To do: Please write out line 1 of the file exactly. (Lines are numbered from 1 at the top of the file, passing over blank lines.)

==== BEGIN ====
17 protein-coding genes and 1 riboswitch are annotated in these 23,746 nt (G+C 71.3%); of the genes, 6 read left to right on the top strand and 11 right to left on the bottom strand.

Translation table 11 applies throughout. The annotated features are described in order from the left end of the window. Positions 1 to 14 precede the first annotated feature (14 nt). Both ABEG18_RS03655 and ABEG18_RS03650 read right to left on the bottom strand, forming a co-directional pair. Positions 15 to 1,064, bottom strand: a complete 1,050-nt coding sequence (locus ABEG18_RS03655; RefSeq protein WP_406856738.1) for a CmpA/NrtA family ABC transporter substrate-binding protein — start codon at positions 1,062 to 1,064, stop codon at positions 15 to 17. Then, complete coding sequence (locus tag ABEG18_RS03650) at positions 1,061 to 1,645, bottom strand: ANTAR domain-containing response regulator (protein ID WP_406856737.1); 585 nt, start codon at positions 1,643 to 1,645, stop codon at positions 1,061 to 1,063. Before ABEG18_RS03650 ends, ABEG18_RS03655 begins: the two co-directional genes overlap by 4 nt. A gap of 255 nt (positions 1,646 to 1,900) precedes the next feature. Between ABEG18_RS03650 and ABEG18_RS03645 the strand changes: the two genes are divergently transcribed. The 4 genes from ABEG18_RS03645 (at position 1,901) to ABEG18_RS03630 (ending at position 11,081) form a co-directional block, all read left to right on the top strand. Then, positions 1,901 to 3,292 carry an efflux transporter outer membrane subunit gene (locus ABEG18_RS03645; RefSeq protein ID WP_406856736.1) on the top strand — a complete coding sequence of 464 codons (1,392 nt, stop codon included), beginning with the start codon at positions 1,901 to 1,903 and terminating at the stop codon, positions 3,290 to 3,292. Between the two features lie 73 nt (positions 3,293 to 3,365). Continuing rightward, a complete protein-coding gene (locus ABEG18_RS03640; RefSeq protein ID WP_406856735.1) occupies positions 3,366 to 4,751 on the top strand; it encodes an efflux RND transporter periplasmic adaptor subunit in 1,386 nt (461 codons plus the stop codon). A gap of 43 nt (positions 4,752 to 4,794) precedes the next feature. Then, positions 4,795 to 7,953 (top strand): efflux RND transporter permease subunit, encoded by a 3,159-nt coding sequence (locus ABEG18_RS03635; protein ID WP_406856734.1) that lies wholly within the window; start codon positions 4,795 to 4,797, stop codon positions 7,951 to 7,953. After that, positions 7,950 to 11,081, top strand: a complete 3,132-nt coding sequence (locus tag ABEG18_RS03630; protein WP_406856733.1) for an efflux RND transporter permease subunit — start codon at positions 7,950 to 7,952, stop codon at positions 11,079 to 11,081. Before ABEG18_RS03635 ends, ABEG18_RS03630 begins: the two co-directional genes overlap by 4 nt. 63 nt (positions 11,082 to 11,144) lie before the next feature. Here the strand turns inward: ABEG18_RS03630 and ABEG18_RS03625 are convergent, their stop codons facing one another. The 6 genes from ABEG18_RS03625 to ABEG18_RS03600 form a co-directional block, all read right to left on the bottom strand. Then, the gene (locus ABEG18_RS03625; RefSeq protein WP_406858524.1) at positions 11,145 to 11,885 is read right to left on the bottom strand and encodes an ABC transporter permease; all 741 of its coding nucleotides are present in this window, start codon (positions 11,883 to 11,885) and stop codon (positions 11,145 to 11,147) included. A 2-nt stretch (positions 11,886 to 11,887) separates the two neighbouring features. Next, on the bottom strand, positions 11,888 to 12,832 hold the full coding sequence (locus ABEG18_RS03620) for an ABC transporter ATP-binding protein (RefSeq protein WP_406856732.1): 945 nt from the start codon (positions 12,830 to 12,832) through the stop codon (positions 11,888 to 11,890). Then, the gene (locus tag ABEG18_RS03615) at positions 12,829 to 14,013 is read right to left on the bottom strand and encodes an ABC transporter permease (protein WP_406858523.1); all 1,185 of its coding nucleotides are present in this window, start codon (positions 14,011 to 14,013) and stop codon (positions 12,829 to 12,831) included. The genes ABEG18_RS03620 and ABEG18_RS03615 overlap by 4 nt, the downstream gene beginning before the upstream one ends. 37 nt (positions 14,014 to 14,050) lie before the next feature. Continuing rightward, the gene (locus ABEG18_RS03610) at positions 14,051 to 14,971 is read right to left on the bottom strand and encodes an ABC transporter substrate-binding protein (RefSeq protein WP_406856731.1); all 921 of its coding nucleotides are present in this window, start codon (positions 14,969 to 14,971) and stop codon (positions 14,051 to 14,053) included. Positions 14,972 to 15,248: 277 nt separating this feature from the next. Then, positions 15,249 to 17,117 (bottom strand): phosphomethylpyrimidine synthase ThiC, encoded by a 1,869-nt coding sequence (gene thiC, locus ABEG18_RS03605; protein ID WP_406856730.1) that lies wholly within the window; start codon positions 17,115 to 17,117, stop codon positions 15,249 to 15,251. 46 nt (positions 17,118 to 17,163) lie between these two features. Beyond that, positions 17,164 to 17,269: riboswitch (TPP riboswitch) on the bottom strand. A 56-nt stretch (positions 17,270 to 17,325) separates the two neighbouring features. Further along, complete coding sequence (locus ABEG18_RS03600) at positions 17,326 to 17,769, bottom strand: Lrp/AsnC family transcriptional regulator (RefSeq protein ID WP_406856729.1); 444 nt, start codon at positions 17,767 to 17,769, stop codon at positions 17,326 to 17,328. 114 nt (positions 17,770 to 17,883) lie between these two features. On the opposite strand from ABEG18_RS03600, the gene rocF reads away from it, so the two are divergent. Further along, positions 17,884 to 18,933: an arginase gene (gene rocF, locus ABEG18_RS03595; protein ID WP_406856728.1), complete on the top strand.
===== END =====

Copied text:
17 protein-coding genes and 1 riboswitch are annotated in these 23,746 nt (G+C 71.3%); of the genes, 6 read left to right on the top strand and 11 right to left on the bottom strand.